3. FM Editor. Why do you keep talking about problems of distribution, wasn’t your post about robot revolution. I keep talking about robot revolution problem. You can not even grasp what i am talking about, i am so far ahead of you that you can not comprehend ideas i am writing about.

      1. Jordan,

        Almost everybody writing about industrial revolutions (past and present) describes them as a problem of distribution. That is because the problem is not in the machines themselves — increasing productivity is a central driver of rising social income — but in distributing the bounty they produce.

        I have written several dozen posts quoting various experts on these matters who explain this in great detail.

        It is basic social sciences — political science and economics — discussed in intro texts. Also found in intro level courses of western history.

  4. There is another and even more imminent revolution that will collapse western societies,
    the sebot revolution, it will be a black swan.
    Lets assume that in 15 years there is sexbots that can replace an 7.6SMV woman
    What would that do to to western societies and their economies?

    1. Xavier,

      I totally agree. They are coming. Even low fidelity sexbots will change the world.

      Look at the immense use of sex chat lines, online sex “models”, and porn porn porn. Guys will accept quite low level substitutes for women if the alternatives are either too expensive, too difficult, or too unappealing.

      New tech is often driven by sex. Mass long distance by the pay by the minute 900# phone lines. Pictures of girls were 80% of traffic on the early videotext systems (I remember downloading picture at 800 baud, taking minutes for what today is a low-res picture).

      Sex is a major factor today in the use of video games. For example see the League of Angels game preview (probably NSFW):

  5. More interestingly, Non-Western Societies like say China, could make that technology happen without their society collapsing…

  6. What does that mean for the US? (given that this is a Usaian blog and I want to stay on subject more or less)

    For the US, sexbots would mean a rapid dip into sub-replacement , nothing subtle, a 1.5-3% sub-replacement annual acceleration, that would collapse the social security system, 35% of the discretionary (BS) spending in the US, taking it into D2. Yes, cancel 40% off US marriages, cancel 35% discretionary spending (married female spending).

  7. Considering myself a Feminist, I would like to offer you this video gentlemen of the FM blog:

    Jane McGonigal: Gaming can make a better world. Yes , it s is a TED talk of 20 minutes, by a woman, it is very good. That said, Jane can be pretty retarded once in a while, just like any of us.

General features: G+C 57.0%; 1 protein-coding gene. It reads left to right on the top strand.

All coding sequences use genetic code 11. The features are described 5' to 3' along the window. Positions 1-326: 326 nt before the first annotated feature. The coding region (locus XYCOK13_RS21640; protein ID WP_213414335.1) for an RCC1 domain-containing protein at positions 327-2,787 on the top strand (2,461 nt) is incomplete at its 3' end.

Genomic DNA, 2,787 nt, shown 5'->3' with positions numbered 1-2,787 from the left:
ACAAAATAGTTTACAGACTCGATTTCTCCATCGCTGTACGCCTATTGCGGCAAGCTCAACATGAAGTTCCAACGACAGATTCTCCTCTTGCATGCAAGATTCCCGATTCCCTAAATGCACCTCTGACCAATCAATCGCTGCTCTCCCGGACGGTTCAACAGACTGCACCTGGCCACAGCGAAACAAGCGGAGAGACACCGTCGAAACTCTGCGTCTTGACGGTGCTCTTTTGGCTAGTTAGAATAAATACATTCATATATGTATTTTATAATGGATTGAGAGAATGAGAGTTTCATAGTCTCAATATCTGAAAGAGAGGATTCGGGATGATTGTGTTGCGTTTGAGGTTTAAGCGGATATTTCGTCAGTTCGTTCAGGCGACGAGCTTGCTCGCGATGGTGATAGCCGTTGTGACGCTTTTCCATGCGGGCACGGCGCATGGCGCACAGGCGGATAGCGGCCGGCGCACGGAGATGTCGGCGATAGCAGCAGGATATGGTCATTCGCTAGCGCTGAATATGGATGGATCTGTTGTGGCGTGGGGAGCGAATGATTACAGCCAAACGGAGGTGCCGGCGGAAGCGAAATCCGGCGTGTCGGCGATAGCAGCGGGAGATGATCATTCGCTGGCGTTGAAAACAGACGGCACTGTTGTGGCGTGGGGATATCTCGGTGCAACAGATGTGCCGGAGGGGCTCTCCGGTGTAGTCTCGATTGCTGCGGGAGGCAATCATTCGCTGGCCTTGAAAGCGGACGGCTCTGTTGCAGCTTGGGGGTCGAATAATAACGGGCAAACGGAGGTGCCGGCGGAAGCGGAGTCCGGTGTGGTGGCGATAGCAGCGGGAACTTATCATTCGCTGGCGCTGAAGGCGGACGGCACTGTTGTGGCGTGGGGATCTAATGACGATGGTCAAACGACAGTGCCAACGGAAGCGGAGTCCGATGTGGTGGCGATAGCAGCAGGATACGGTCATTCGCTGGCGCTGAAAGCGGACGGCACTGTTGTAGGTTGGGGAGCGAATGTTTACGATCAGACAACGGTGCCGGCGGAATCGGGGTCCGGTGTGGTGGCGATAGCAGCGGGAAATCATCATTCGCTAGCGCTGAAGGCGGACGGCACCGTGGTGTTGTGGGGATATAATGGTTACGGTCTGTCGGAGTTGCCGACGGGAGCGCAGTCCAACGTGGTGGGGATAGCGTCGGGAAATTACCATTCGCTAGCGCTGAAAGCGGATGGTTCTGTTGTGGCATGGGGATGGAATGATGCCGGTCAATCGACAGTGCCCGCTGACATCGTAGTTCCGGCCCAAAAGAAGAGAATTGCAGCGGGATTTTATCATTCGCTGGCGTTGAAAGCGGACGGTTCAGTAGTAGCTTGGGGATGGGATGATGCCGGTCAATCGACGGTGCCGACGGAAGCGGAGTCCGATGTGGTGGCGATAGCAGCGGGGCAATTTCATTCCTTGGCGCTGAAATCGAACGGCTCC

8. Bonus Track: Vanguard, From Wikipedia: The vanguard (also called the advance guard) is the leading part of an advancing military formation. It has a number of functions, including seeking out the enemy and securing ground in advance of the main force.

    The vanguard derives from the traditional division of a medieval army into three battles or wards; the Van, the Main (or Middle), and Rear. The term Vanguard originates with the medieval French avant-garde, i.e. the ward in front. The vanguard would lead the line of march and would deploy first on the field of battle, either in front of the other wards or to the right if they stood in line.

    The makeup of the vanguard of a fifteenth-century Burgundian army is a typical example. This consisted of a contingent of foreriders, from whom a forward detachment of scouts was drawn, the main body of the vanguard, in which there traveled civil officials and trumpeters to carry messages and summon the surrender of towns and castles, and a body of workmen under the direction of the Master of Artillery whose job it was to clear obstacles which would obstruct the baggage and artillery travelling with the main army.

    In an English force of the period, the foreriders of the vanguard would be accompanied by the harbingers, whose job was to locate lodgings for the army for the following night.

  9. Another very interesting discussion. Some comments:
    1) The automation of academic jobs WILL also impact science because most people can’t make it on only ‘soft money’.
    2) “Extremistan” is far from meritocratic- look at Microsoft!
    3) According to Picketty a greater danger is pure inheritance. Look at the Waltons.

    1. socialbill,

      All great points!

      (1) It’s become fashionable to mock large online courses, much as people mocked early cars and airplanes. But the eventual impact will be hedge as they’re improved.

      (2) Great point about “meritocracy” of extremistan! Look at how many actors and musicians are children of successful artists. And the great universities are reverting to their role as engines of social privilege. For example, see “The Academy’s Dirty Secret: An astonishingly small number of elite universities produce an overwhelming number of America’s professors.”

      (3) This discussion is about income inequality. But, as you note, wealth inequality is an even more powerful social force.

  10. online courses.
    i suspect “cheap” books when printing press was invented were mocked as a ‘poor substitute for genuine education’.